THE Balochistan government’s first-ever Livestock Policy and Strategy sets a road map to stimulating rapid growth in the sector, and aims at delivering prosperity and well-being to the families and businesses.
However, the policy is heavily dependent on the significant commitment of donors to achieve its outcome.
Livestock is a major pillar of Balochistan’s economy, contributing more than 50 per cent to the provincial GDP. The sector is not only a mainstay of the provincial economy, but it is also a way of life for its people and is an essential part of Balochistan’s culture and tradition.
“If we use our land, water, climate and livestock resources well, we can create a prosperous livestock sector that can provide our people with employment and good income,” said Mitta Khan Kakar, the adviser to chief minister on livestock.
Following the approval of the policy, the provincial government is now preparing a five-year implementation strategy under which some interventions will be funded with public funds through provincial government and the Public Sector Development Programme. The policy and the strategy will be presented to the federal government and donor community for either direct or joint funding.
At present, the province suffers from significant overstocking, and the productivity from this huge flock is well below its potential
Conservative estimates suggest that escalating these and other interventions through the policy and strategy can improve the livestock household income by 50 per cent over the next ten years. It can also generate over Rs100 billion for the provincial population and businesses by boosting the livestock sector besides improving the food security and nutritional status.
According to the livestock and dairy development department of Balochistan, there are 32 million sheep and goats in the province. The total population of livestock, excluding poultry, is about 39 million. Inevitably, Balochistan suffers from significant overstocking and the productivity from this huge flock is well below its potential, the policy document says.
The rapidly developing road and communication network in Balochistan has improved the delivery of inputs and access to currently important provincial and national markets, as well as the future potential for increased exports to China and the Middle East.
Balochistan is aiming to incentivise complementary CPEC investments by establishing special economic zones focused on processing and marketing provincial products.
The policy and the strategy will be complemented by a detailed five-year strategy and an annual intervention plan outlining the specific roles expected from investors, institutions and policymakers.
The policymakers will identify areas where reform and change are needed to overcome bottlenecks and build an enabling environment that ensures both economic growth and people well-being.
Mina Dowlatchahi, the Food and Agriculture Organisation (FAO) Representative in Pakistan, was pleased to see the first-ever livestock policy of Balochistan, and commented that the policy is a milestone in the development of the provincial livestock sector. She said the government has shown great commitment and FAO looks forward to continuing its support to help achieve policy outcomes.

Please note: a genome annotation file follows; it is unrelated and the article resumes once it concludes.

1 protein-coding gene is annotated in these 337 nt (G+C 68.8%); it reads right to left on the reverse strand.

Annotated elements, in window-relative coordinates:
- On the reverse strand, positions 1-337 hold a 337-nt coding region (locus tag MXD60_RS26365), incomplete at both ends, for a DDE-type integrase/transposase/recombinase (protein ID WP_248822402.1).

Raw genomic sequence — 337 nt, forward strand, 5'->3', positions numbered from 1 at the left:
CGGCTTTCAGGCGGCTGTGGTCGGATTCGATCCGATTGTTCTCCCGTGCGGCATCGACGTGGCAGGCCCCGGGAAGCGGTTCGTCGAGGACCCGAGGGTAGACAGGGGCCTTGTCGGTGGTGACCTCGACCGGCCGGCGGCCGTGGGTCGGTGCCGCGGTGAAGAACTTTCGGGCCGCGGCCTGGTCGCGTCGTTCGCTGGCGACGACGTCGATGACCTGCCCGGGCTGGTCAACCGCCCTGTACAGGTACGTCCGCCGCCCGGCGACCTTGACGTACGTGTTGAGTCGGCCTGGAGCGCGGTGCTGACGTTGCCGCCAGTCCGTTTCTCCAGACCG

A livestock exhibition was organised in Quetta last week to open new prospects for livestock entrepreneurs, investors, traders, processors, male and female livestock farmers and other value chain actors from across Balochistan as well as other provinces. Farmers, experts, students, investors, traders and civil society, attended, and as many as 60 companies showcased their products and services.
An assessment report says Balochistan’s livestock sector is facing a crisis, as flock is minimally managed with very low productivity and profitability.
The livestock policy suggests that the provincial government should avoid becoming a market player or introducing subsidies or incentives that compromise business profitability or distort the market.
Instead, the Balochistan government should work with the chamber of commerce, the Small and Medium Enterprises Development Authority, and local entrepreneurs and financiers to promote co-investments or credit guarantee arrangements that deliver significant provincial livestock business investment in provincial processing of livestock products, and improved access, range and quality of input products, pharmaceuticals, veterinary services, etc.
Preference should be given to investment options that fill missing market functions for the province or for specific districts. In particular, this should focus on providing localised services wherever feasible and profitable.
In the short term, the national market in Pakistan is the most important for livestock products from Balochistan, which is currently underrepresented in this market. Even in key areas of strength such as sheep and goats, Balochistan only delivers 16 per cent of the national production.
Significant growth in local, provincial and national markets is possible for almost all products. However, this will require a focus on the whole value chain to improve the production efficiency and effectiveness of various steps. Development of these national value chains should be the focus of the government, the sector and key development projects.
In the longer term, access to international markets will require every step of the value chain to work together to meet high product standards.
However, sanitary and phytosanitary compliance, food safety and quality standards, traceability and better product quality are essential to formally access many markets such as the Middle East and China.
One potential market advantage of Balochistan’s current low-inputs system is the ability for some producers to market products that comply with organic certification.
Published in Dawn, The Business and Finance Weekly, December 2nd, 2019